Yesterday the future of the concept of employee shareholders was back in the hands of the Lords. Last week, the House of Commons resuscitated the clause in the Growth and Infrastructure Bill which seeks to introduce the new employment status, following the House of Lord’s recent vote to exclude it from the Bill. Simon Rice-Birchall, partner at global law firm Eversheds comments:
“What seemingly swayed the House of Commons was the Government’s assurance that it would make it clear in guidance that a potential recruit will not lose job seekers’ allowance if he or she turns down a job offered only on an employee shareholder basis. Originally the Government said unemployment benefits wouldn’t be withdrawn provided there was a good reason for turning down such a job. The question yesterday was whether or not the Government’s assurance would persuade their Lordships’ to agree to the clause.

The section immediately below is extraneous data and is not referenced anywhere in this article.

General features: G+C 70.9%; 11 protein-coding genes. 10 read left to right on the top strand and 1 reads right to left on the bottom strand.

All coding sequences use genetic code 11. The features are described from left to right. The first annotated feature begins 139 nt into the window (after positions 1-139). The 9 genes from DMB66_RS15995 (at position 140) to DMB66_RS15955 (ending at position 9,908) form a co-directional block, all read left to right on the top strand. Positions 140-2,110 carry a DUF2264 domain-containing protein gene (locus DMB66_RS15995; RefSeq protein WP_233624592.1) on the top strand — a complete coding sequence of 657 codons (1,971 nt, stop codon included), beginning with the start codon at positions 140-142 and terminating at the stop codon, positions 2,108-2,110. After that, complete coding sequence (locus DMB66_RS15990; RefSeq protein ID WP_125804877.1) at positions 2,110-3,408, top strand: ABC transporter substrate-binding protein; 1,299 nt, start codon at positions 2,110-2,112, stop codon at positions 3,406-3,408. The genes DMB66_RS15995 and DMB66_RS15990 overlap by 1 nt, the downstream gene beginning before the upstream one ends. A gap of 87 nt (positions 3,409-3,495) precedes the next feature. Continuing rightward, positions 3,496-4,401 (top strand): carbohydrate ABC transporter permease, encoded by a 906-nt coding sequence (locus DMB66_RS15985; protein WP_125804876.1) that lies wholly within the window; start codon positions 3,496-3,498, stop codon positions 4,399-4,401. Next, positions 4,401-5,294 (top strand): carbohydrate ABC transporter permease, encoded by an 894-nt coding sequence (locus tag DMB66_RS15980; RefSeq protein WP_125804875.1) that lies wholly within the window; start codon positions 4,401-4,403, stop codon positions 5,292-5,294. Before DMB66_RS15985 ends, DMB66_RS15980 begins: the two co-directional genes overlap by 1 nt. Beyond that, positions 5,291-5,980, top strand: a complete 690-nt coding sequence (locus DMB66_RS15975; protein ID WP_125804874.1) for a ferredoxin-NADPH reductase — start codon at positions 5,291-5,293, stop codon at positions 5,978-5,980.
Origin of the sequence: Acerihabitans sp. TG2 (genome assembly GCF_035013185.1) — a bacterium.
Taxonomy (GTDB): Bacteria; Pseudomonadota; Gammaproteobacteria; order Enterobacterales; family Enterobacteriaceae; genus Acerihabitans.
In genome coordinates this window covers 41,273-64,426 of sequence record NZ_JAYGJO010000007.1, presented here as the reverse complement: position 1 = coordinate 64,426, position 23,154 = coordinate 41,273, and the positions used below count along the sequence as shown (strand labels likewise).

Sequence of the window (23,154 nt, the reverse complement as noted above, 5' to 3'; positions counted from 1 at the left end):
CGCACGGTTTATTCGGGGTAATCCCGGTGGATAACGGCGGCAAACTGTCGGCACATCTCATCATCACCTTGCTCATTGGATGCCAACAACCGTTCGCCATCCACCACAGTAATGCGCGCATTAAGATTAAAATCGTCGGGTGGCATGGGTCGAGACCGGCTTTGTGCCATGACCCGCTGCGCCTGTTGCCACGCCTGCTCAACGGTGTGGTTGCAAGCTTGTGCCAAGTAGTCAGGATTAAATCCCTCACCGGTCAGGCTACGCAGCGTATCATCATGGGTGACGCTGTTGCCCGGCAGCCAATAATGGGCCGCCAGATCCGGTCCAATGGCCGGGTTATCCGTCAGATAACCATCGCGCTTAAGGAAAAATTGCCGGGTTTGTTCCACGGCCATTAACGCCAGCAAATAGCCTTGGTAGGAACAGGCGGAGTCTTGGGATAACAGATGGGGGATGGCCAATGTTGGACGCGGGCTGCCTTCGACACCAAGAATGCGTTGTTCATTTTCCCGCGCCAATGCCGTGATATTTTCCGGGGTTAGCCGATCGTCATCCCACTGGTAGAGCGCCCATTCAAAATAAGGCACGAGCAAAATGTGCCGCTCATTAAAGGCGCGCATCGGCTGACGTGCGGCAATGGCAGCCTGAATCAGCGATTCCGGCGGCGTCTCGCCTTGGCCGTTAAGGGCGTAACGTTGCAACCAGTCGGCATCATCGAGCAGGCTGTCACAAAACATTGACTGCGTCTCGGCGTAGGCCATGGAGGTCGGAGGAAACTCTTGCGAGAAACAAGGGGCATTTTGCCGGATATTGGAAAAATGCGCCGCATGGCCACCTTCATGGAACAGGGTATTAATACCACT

“The Government’s change of position, though it persuaded the House of Commons, was not sufficient to swing the vote in the Government’s favour in the House of Lords, and their Lordships have voted against the inclusion of the employee shareholder clause in the Bill. This means that the clause will go back to the Commons, in the process known as “ping pong”, possibly today or later this week. For employee shareholder status to become a reality in the autumn, both Houses must agree to the clause, and time is running short. In early May, all amendments must have been agreed. Although the future of employee shareholders looks uncertain, a compromise provision has already been put together, which involves the potential employee shareholder receiving a statement setting out the rights he won’t have as an employee shareholder and what rights attach to his shares, with a seven day “cooling off period”. These proposals may mean there is hope for the Government yet.”